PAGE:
Paw Paw Harvest

So the weather finally broke, and the time came to harvest the paw paws. I’ve been checking on them periodically, but it’s been cool this year and they weren’t ripe yet. When they were predicting Joaquin would hit last weekend, I almost panicked and harvested them early with Squirrel, Danny and Reggie. Yet in the end, sense prevailed, and we left them on the trees.

Things were hardly dry, even with days of no rain. We went out to the patch with our ATVs and most of the kids. We had ladders, plastic tubs, sickles and shears. Most of the women-folk were terrified by the kids climbing around the wet trees and up ladders with sharp objects in their hands, but they’ll be grateful the kids know what to do if there is every a massive societal collapse and the kids can run out and fetch paw paws. Plus nothing happened.

So let me wax philosophical on the virtues of Asimina Triloba, the common paw paw. This is a native fruit of North America, basically a fat green banana. It has a sweet, yet puckery taste that makes it hard to eat a lot of at once. You don’t see it in stores because it goes bad quickly. In short, the paw paw is a family or local experience, although you can juice it, ferment it, or freeze it.

We started out uncharacteristically early on Saturday, and had the patch cleared by late afternoon. Many hands make for light work. Squirrel had brought a portable grill, and we stopped at lunch time for bratwurst and coleslaw. We were all exhausted, but wanted to keep moving.

Back at the compound, we broke off into groups. Some went to work with the fruit press and a big rented commercial grade pasteurizer, jarring the juice. Some were scooping out the fruit with spoons, and setting it aside in the freezers. The kitchen was a mess, and the younger kids were spitting seeds off the porch or surreptitiously planting them alongside the house to grow their own paw paw patch.

By about 10 o’clock, the ex-wives and friends were pulling their kids away from the home theater to go home and off to bed. Silence settled on the house, and the world seemed to gently ebb back and forth as I lay in bed, my muscles starting to uncoil after a long shower.

Sunday we started back up before noon. There was more scooping of the paw paw flesh, this time to can as preserves. Jam, butter, and chutney. Nothing like homemade paw paw jam on toast while staring out the window on a snowy January morning. Squirrel had brought his home-brew materials, and several of us started up a batch of paw paw hooch. He had a fresh bucket, since I made him throw out the one he used for his datura brew, and the rest was steel or glass, and uncontaminated.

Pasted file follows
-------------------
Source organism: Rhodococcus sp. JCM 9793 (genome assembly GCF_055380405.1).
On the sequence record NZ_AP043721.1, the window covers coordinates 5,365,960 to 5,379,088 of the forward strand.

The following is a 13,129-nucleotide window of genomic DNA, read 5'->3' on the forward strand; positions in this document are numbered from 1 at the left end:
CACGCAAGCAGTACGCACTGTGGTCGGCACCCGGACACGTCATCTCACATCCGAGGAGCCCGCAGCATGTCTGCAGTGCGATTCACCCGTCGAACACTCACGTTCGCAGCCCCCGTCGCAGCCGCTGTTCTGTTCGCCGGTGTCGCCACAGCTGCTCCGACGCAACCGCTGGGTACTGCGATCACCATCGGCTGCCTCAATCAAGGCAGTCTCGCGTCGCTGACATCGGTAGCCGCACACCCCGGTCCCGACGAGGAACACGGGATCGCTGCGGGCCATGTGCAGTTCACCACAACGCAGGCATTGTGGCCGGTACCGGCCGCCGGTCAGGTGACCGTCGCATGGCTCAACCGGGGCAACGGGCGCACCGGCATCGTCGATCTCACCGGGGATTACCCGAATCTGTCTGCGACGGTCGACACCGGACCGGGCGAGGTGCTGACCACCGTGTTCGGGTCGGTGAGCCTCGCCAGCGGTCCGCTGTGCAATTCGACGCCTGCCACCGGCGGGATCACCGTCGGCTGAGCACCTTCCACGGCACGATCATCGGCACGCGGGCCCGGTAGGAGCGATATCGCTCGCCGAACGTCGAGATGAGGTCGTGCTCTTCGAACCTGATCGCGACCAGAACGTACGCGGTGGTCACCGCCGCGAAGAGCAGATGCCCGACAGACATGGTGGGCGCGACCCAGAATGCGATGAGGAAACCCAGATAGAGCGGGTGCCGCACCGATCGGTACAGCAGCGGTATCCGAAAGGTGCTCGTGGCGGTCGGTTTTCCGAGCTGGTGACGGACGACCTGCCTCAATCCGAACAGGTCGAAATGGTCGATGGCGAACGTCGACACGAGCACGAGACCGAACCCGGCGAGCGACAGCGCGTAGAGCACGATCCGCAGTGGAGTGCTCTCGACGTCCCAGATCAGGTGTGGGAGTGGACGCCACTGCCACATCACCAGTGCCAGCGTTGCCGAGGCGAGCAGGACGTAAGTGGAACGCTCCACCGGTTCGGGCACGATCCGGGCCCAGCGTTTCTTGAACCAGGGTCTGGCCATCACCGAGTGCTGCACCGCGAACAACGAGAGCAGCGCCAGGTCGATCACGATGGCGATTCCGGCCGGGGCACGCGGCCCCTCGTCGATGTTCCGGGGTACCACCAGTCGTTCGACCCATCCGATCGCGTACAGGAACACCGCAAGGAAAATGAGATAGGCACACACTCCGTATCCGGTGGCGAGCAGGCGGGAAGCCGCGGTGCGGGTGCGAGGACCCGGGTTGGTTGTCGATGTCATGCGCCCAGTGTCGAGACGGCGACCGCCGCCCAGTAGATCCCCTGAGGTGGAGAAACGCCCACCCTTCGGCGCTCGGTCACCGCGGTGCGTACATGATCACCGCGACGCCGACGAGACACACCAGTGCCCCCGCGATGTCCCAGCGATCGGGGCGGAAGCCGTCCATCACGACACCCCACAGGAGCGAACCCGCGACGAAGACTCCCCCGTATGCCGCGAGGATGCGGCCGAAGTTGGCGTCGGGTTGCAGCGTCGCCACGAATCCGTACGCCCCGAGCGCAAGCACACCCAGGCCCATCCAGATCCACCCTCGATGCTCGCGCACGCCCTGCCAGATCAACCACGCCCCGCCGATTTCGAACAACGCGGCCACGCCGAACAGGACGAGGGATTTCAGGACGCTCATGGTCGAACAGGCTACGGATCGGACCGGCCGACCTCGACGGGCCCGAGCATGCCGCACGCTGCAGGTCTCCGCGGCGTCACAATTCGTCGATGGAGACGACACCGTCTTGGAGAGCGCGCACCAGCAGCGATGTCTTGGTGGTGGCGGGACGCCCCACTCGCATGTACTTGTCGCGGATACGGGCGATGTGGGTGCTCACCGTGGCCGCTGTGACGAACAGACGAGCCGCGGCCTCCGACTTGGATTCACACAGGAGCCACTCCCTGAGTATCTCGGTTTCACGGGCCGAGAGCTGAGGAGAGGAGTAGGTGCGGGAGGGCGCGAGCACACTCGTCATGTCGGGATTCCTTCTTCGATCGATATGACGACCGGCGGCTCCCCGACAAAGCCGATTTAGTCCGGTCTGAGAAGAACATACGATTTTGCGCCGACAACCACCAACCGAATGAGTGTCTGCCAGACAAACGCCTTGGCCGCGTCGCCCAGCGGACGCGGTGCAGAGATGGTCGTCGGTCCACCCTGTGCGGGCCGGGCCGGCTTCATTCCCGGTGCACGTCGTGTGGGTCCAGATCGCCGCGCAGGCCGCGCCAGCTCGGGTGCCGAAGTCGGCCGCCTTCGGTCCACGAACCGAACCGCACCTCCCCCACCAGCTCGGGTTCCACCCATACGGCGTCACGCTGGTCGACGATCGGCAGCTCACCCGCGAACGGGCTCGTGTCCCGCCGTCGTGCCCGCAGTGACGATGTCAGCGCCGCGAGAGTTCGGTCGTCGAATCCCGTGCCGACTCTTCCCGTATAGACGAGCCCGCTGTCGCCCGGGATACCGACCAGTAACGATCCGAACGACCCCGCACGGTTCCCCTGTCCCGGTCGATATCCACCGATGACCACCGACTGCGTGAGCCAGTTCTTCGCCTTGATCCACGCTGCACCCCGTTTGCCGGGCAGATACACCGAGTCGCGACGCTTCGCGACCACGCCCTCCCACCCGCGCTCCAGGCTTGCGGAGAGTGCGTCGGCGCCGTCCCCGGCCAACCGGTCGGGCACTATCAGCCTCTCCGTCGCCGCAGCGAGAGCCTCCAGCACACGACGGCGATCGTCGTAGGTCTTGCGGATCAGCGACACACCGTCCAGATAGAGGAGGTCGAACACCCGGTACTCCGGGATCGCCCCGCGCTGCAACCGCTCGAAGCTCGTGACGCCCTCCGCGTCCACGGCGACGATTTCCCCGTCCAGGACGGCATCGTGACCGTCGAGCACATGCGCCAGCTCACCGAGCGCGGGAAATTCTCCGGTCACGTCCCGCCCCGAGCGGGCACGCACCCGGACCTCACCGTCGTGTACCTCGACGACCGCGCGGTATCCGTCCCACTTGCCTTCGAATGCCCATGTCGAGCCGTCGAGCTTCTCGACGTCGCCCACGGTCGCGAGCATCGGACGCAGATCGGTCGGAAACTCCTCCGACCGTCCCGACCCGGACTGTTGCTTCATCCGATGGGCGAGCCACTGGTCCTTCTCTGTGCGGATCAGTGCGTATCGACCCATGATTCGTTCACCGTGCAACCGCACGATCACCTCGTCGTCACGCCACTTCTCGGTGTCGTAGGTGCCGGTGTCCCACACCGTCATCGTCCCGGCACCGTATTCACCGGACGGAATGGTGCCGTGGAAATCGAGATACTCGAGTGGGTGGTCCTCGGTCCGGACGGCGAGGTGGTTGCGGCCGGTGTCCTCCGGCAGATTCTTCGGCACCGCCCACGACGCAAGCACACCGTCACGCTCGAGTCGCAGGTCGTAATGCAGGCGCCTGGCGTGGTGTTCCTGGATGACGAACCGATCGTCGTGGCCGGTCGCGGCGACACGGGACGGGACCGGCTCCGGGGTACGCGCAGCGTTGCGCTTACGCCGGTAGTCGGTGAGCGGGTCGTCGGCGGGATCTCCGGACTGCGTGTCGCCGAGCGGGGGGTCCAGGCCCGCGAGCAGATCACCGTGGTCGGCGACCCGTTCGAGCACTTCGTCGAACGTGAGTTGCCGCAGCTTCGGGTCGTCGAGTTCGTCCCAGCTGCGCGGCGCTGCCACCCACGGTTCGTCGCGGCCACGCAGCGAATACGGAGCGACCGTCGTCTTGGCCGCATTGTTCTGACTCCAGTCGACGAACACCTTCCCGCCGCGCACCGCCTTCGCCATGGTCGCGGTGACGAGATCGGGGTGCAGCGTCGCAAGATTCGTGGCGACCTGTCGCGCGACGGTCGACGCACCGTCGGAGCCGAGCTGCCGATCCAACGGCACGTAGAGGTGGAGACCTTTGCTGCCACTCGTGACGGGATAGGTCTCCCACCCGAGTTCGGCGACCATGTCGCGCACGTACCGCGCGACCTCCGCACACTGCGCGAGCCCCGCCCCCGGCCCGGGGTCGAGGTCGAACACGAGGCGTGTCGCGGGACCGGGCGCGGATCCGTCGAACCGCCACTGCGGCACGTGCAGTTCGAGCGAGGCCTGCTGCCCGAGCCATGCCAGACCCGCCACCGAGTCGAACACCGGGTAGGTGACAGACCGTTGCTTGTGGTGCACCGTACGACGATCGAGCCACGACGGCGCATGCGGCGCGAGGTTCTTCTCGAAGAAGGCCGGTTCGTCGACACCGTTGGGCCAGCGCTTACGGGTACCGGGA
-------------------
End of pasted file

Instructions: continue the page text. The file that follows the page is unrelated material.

Someone made up a big mess of lasagna and spaghetti, and brought loaves of real baguettes. Folks were already going back and forth to the cellar, so they brought up pickled olives and green tomatoes we had set aside before. We all had this well-deserved dinner around 7, and at about 8 folks started drifting off with their cans and jars and bags of frozen paw paw.

This weekend wasn’t at all typical of what they usually are around here, but then we do have these massive working get-togethers often enough. There’s nothing like a bunch of friends and family celebrating a harvest to bring them close together. This is something that mankind has done since the beginning of time. The event taps back into the deepest recesses of instinct.

As I lay in bed, enjoying the last Dunhill of the day, I pondered the weekend’s events and thought fondly on my life of restless wandering and overseas adventures. It was hard moving here and settling down, but right here and right now, I know I made the right choice and am in the right place in life. Being part of a family again makes me feel somehow complete.

Sincerely,

Finnegan

p.s. Yeah, I know this story isn’t what you may have expected. But this is my blog. And anyway, no doubt more typical adventures will crop up for me to document and share with you. It’s how the story goes.

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